catenaccio (about half the matches of the Netherlands national team
would qualify).

Mart
--
"We will need a longer wall when the revolution comes."
--- AJS, quoting an uncertain source.
Benny
2012-04-27 11:59:30 UTC
Permalink
Post by Alkamista
1) Has it been found out? It's tough to make that claim. Firstly, when
did Barca truly becoming a tiki taka team. I don't recall them being
that in the Ronaldinho era (could be mistaken though), so let's say
since 2007–08, which is 4 seasons now. In that time, they have won 3
out of 4 La Ligas, and 2 out of 4 UCLs, and gone to the SFs in the
other two UCLs. They were "out-bussed" twice in that time, Inter 2010
and Chelsea 2012. Does that constitute being found out? Hard to claim
that, as they won everything in sight between those losses in 2011.
And Chelsea rode their luck bigtime in this tie, and Villa was out, so
IMO it's premature to say that the style has met its demise.
Since 2007-2008.
Post by Alkamista
2) Tougher question, but could another manager with a team with a top
budget (e.g. RM, Man City, Chelsea) buy top players, make them play
tiki-taka, and make them as dominating as Barca? In other words, is it
the philosophy/style itself, or is it Barca's unique player/coach
pedigree that made the style so successful? I think if it was the
former then many other coaches would've tried it. It would be
interesting to see Guardiola take this style elsewhere and make it
work.
Be interested to hear other views on both counts.
The biggest advantage they have is growing up together and getting
breaks from banks and the tax man. When teams develop a rigid system,
others will find a way to counter it. Solutions were developed for
catenaccio and total football, Sacchi's system fell apart with the
change in the offside rule in 1994. Everyone knows how to play
Barcelona. Possession is meaningless.
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Mark V.
2012-04-27 15:06:49 UTC
Permalink
Post by Alkamista
1) Has it been found out? It's tough to make that claim. Firstly, when
did Barca truly becoming a tiki taka team. I don't recall them being
that in the Ronaldinho era (could be mistaken though), so let's say
since 2007–08, which is 4 seasons now. In that time, they have won 3
out of 4 La Ligas, and 2 out of 4 UCLs, and gone to the SFs in the
other two UCLs. They were "out-bussed" twice in that time, Inter 2010
and Chelsea 2012. Does that constitute being found out? Hard to claim
that, as they won everything in sight between those losses in 2011.
And Chelsea rode their luck bigtime in this tie, and Villa was out, so
IMO it's premature to say that the style has met its demise.
The first time I remember hearing the term tiki-taka was in reference
to Aragones's Spain in 2006. I thought that the French had figured out
how to adjust for it by keeping their line back and letting Spain dick
around in the midfield and only look as though they were dominating.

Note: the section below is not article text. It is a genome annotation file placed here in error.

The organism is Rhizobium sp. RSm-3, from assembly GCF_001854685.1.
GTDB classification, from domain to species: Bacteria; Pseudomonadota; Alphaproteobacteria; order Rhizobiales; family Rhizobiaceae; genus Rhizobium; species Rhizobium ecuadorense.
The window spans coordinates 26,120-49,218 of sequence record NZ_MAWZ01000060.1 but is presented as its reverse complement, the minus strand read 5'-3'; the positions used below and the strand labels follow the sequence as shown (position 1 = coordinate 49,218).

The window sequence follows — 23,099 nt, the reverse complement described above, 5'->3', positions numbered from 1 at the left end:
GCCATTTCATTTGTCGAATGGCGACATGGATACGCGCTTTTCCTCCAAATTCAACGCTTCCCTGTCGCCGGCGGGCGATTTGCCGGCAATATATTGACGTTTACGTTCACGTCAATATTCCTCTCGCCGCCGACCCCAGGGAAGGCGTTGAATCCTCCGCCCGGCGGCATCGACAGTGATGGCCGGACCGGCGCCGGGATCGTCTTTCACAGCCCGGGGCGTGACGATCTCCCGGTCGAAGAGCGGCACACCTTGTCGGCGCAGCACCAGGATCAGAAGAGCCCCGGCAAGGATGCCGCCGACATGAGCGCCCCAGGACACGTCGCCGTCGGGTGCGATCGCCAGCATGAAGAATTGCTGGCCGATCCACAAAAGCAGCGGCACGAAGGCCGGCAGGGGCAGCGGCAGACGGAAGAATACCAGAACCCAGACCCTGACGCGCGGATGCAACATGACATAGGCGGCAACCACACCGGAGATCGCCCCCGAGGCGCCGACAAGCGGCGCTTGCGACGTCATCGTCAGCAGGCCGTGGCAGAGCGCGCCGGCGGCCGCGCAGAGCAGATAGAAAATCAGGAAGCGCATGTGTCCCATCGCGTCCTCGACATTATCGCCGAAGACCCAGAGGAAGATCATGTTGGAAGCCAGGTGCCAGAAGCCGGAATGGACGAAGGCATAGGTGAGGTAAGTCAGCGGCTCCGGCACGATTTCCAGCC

France's subsequent shift to a higher line to disrupt Brazil's ball
movement in the following game (and then more balanced positioning
against Portugal in the game after) gave the impression that for three
matches, at least, Domenech was a tactical genius.

Perhaps del Bosque and Guardiola refined it, and/or had slightly
better or more experienced players for the system? I remember reading
that the Germans considered it the most effective "defense" they
encountered in WC 2010, saying that chasing the ball around all game
just left them plumb-tuckered after awhile. Could they have learned
something by watching how France played Spain in 2006? Or maybe Xavi/
Iniesta (plus Messi with Barca) are just too good in tandem and can
break down even the best, most patient back four in a manner no other
combo ever could?
Post by Alkamista
2) Tougher question, but could another manager with a team with a top
budget (e.g. RM, Man City, Chelsea) buy top players, make them play
tiki-taka, and make them as dominating as Barca? In other words, is it
the philosophy/style itself, or is it Barca's unique player/coach
pedigree that made the style so successful? I think if it was the
former then many other coaches would've tried it. It would be
interesting to see Guardiola take this style elsewhere and make it
work.
So here's a question. What's the difference between Colombia's style
in the early 1990s and tika-taka? It must be some subtle difference in
how the defenders are positioned/integrated vis-a-vis the attack?
Sven Mischkies
2012-04-27 15:30:04 UTC
Permalink
Post by Mark V.
Post by Alkamista
1) Has it been found out? It's tough to make that claim. Firstly, when
did Barca truly becoming a tiki taka team. I don't recall them being
that in the Ronaldinho era (could be mistaken though), so let's say
since 2007–08, which is 4 seasons now. In that time, they have won 3
out of 4 La Ligas, and 2 out of 4 UCLs, and gone to the SFs in the
other two UCLs. They were "out-bussed" twice in that time, Inter 2010
and Chelsea 2012. Does that constitute being found out? Hard to claim
that, as they won everything in sight between those losses in 2011.
And Chelsea rode their luck bigtime in this tie, and Villa was out, so
IMO it's premature to say that the style has met its demise.
The first time I remember hearing the term tiki-taka was in reference
to Aragones's Spain in 2006. I thought that the French had figured out
how to adjust for it by keeping their line back and letting Spain dick
around in the midfield and only look as though they were dominating.
France's subsequent shift to a higher line to disrupt Brazil's ball
movement in the following game (and then more balanced positioning
against Portugal in the game after) gave the impression that for three
matches, at least, Domenech was a tactical genius.
Perhaps del Bosque and Guardiola refined it, and/or had slightly
better or more experienced players for the system? I remember reading
that the Germans considered it the most effective "defense" they
encountered in WC 2010, saying that chasing the ball around all game
just left them plumb-tuckered after awhile. Could they have learned
something by watching how France played Spain in 2006?
Well, the game was close enough. each team had one chance, we missed,
Puyol didn't. And Spain should have had a player sent off...
Post by Mark V.
Or maybe Xavi/
Iniesta (plus Messi with Barca) are just too good in tandem and can
break down even the best, most patient back four in a manner no other
combo ever could?
Spain didn't break down their opponents much at WC10, did they? Messi is
what makes them score many goals with this approach, without him it's
just a very, very good defense.
Post by Mark V.
Post by Alkamista
2) Tougher question, but could another manager with a team with a top